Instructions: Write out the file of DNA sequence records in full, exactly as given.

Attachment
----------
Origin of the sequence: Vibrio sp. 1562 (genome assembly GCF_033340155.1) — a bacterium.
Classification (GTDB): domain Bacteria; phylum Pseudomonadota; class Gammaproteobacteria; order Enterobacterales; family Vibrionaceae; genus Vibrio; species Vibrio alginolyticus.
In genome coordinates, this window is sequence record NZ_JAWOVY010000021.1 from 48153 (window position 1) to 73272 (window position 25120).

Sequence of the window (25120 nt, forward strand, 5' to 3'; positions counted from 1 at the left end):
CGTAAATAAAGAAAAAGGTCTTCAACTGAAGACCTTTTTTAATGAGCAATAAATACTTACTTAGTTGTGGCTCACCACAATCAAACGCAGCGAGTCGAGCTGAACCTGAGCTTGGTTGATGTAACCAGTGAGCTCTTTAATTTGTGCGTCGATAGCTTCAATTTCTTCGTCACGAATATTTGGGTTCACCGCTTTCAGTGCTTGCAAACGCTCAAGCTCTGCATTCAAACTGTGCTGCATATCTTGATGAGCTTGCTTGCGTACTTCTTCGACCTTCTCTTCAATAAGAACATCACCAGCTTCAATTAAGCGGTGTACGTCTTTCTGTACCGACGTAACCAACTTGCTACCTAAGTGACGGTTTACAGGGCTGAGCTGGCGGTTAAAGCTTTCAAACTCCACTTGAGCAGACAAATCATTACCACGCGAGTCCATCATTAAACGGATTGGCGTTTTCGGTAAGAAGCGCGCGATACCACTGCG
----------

Origin of the sequence: Vibrio sp. 1562 (genome assembly GCF_033340155.1) — a bacterium.
Classification (GTDB): domain Bacteria; phylum Pseudomonadota; class Gammaproteobacteria; order Enterobacterales; family Vibrionaceae; genus Vibrio; species Vibrio alginolyticus.
In genome coordinates, this window is sequence record NZ_JAWOVY010000021.1 from 48153 (window position 1) to 73272 (window position 25120).

Sequence of the window (25120 nt, forward strand, 5' to 3'; positions counted from 1 at the left end):
CGTAAATAAAGAAAAAGGTCTTCAACTGAAGACCTTTTTTAATGAGCAATAAATACTTACTTAGTTGTGGCTCACCACAATCAAACGCAGCGAGTCGAGCTGAACCTGAGCTTGGTTGATGTAACCAGTGAGCTCTTTAATTTGTGCGTCGATAGCTTCAATTTCTTCGTCACGAATATTTGGGTTCACCGCTTTCAGTGCTTGCAAACGCTCAAGCTCTGCATTCAAACTGTGCTGCATATCTTGATGAGCTTGCTTGCGTACTTCTTCGACCTTCTCTTCAATAAGAACATCACCAGCTTCAATTAAGCGGTGTACGTCTTTCTGTACCGACGTAACCAACTTGCTACCTAAGTGACGGTTTACAGGGCTGAGCTGGCGGTTAAAGCTTTCAAACTCCACTTGAGCAGACAAATCATTACCACGCGAGTCCATCATTAAACGGATTGGCGTTTTCGGTAAGAAGCGCGCGATACCACTGCG